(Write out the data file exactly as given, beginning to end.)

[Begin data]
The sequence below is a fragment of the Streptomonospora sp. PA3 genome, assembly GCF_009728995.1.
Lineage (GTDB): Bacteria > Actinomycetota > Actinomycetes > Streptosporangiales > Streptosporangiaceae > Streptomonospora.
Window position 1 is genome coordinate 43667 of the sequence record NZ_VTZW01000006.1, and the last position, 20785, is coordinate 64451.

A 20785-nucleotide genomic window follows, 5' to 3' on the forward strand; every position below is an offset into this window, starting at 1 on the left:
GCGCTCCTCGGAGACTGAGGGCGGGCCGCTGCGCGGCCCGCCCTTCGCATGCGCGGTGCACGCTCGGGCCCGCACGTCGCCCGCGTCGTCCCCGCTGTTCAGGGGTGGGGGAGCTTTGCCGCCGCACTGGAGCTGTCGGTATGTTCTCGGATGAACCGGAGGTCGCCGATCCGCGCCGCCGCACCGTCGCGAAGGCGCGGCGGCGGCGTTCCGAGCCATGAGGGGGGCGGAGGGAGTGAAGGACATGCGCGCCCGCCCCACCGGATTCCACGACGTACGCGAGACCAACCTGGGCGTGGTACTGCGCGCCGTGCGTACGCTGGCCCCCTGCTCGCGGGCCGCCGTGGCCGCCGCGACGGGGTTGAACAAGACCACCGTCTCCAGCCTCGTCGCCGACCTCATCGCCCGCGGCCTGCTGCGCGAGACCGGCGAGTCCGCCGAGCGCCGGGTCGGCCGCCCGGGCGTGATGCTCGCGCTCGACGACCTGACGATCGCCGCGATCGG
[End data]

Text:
The sequence below is a fragment of the Streptomonospora sp. PA3 genome, assembly GCF_009728995.1.
Lineage (GTDB): Bacteria > Actinomycetota > Actinomycetes > Streptosporangiales > Streptosporangiaceae > Streptomonospora.
Window position 1 is genome coordinate 43667 of the sequence record NZ_VTZW01000006.1, and the last position, 20785, is coordinate 64451.

A 20785-nucleotide genomic window follows, 5' to 3' on the forward strand; every position below is an offset into this window, starting at 1 on the left:
GCGCTCCTCGGAGACTGAGGGCGGGCCGCTGCGCGGCCCGCCCTTCGCATGCGCGGTGCACGCTCGGGCCCGCACGTCGCCCGCGTCGTCCCCGCTGTTCAGGGGTGGGGGAGCTTTGCCGCCGCACTGGAGCTGTCGGTATGTTCTCGGATGAACCGGAGGTCGCCGATCCGCGCCGCCGCACCGTCGCGAAGGCGCGGCGGCGGCGTTCCGAGCCATGAGGGGGGCGGAGGGAGTGAAGGACATGCGCGCCCGCCCCACCGGATTCCACGACGTACGCGAGACCAACCTGGGCGTGGTACTGCGCGCCGTGCGTACGCTGGCCCCCTGCTCGCGGGCCGCCGTGGCCGCCGCGACGGGGTTGAACAAGACCACCGTCTCCAGCCTCGTCGCCGACCTCATCGCCCGCGGCCTGCTGCGCGAGACCGGCGAGTCCGCCGAGCGCCGGGTCGGCCGCCCGGGCGTGATGCTCGCGCTCGACGACCTGACGATCGCCGCGATCGG